Harm principle56  A tool that identifies the threshold of state intervention to be at the point of serious harm to the child because of parental refusal of treatment. Parental choices need not be in the child’s best interests so long as they do not surpass a threshold of harm. In Billy’s case, the ultimate question is whether potential harm of not receiving further chemotherapy (and potentially receiving CAM instead) justifies state intervention. Conditions determining this include risk and imminence of harm, expected efficacy of the recommended treatment at preventing that harm, consideration of alternative options, and ultimately whether allowing Billy to forego further chemotherapy poses an unacceptable risk of harm.
Zone of parental discretion58  A tool that aims to operationalize the harm principle when parents and physicians disagree about treatment. Delineates “ethically protected space” wherein parents legitimately make decisions on behalf of children that may not be deemed best but are “good enough” and above the threshold of harm. In Billy’s case, although standard chemotherapy might be considered to be in his best interest, the zone of parental discretion’s stepwise approach might conclude that Billy’s parents’ decision to pursue complementary medicine (and forego further chemotherapy/radiation) is less harmful overall than having Billy run away.
Constrained parental autonomy57  A tool that allows parents to have the discretionary power to make intrafamilial trade-offs and decisions to account for the interests of other family members as long as the child’s basic interests are met. Considers the family as a valuable social institution of child-rearing and self-fulfillment. In Billy’s case, intrafamilial trade-offs might lead to Billy’s parents supporting his refusal of chemotherapy in exchange for staying with his family and not running away. Similar to the zone of parental discretion rationale, his parent’s have the authority to make a choice that might not be in his best interests but accounts for their own and their family’s interests.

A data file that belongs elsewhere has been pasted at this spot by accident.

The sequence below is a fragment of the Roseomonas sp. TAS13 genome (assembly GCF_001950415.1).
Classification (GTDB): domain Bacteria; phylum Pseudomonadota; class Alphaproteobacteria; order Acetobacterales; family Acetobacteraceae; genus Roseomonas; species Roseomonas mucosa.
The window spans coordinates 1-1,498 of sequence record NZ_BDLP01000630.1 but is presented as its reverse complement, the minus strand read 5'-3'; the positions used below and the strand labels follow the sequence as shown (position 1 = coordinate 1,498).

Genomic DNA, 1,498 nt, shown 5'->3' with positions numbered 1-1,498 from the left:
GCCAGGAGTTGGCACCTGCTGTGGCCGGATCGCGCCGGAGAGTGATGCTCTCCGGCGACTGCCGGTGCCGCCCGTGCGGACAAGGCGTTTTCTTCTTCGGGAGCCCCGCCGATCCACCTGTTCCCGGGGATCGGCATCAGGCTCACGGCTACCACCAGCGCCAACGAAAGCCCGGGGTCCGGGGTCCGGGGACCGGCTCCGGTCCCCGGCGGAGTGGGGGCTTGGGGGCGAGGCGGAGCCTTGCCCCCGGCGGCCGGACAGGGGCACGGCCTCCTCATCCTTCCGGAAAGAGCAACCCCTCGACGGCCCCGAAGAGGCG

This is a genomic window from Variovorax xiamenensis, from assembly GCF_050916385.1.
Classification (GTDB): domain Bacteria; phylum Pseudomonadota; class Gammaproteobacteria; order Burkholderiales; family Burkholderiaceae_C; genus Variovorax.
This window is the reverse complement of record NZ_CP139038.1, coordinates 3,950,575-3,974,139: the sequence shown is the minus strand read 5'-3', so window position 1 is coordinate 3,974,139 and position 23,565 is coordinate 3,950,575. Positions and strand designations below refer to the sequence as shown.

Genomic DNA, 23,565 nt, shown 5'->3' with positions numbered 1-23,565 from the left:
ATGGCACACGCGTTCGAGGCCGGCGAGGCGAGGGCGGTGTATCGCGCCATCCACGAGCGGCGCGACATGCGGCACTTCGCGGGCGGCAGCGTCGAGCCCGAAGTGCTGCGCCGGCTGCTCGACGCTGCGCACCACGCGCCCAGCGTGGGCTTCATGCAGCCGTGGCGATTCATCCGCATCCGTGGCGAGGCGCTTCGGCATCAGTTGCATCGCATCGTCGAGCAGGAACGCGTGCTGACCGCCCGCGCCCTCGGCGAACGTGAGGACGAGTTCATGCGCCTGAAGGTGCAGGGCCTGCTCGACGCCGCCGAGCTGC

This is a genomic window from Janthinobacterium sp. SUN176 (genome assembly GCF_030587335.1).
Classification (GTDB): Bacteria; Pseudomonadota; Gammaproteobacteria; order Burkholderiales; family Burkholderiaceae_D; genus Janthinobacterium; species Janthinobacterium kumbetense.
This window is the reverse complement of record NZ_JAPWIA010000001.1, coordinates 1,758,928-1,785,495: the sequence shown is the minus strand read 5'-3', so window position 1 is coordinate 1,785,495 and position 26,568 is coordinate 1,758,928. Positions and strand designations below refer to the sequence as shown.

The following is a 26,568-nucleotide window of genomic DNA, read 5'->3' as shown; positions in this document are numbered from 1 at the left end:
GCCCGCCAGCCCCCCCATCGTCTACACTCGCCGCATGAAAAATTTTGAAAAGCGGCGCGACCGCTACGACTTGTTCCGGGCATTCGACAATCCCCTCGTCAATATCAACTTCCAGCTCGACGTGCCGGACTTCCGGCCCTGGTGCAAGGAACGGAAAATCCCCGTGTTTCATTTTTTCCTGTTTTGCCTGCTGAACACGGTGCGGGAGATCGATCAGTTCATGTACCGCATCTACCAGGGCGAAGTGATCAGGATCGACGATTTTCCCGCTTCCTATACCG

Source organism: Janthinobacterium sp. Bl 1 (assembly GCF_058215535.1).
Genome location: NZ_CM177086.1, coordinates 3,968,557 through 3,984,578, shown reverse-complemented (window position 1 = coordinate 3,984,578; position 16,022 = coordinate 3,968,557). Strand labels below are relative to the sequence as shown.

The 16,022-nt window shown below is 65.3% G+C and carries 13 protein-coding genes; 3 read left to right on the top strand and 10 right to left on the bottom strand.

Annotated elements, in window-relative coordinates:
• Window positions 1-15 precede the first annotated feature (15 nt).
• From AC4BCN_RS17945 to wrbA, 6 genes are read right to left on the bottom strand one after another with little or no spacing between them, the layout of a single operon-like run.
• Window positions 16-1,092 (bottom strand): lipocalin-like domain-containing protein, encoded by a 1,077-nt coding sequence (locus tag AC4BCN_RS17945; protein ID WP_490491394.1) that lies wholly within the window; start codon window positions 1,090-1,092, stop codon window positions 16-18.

IPO framework61  A tool that supports shared decision-making between parents and clinicians by placing treatments being considered by the clinical team on the IPO spectrum. In Billy’s case, the treatments being considered (ie, chemotherapy and CAM) should each be categorized on the IPO spectrum. Those deemed impermissible should not be offered, those permissible should be discussed with parents, and those deemed obligatory should be given, even over parental objections.
FrameworkDescriptionApplication to the Case
Best interests standard55,60  A tool that considers the highest net interest among the available options. Viewed as an ideal, a standard of reasonableness among multiple competing interests, and as a threshold for intervention in cases of child abuse and neglect. In Billy’s case, definitions of interests vary and may extend beyond clinical best interests. For example, his interests might consider his views and experiences on continuing with chemotherapy rather than pursuing alternative approaches. His parents’ view of his best interest might prioritize his safety and the intervention that would prevent him from running away.
Harm principle56  A tool that identifies the threshold of state intervention to be at the point of serious harm to the child because of parental refusal of treatment. Parental choices need not be in the child’s best interests so long as they do not surpass a threshold of harm. In Billy’s case, the ultimate question is whether potential harm of not receiving further chemotherapy (and potentially receiving CAM instead) justifies state intervention. Conditions determining this include risk and imminence of harm, expected efficacy of the recommended treatment at preventing that harm, consideration of alternative options, and ultimately whether allowing Billy to forego further chemotherapy poses an unacceptable risk of harm.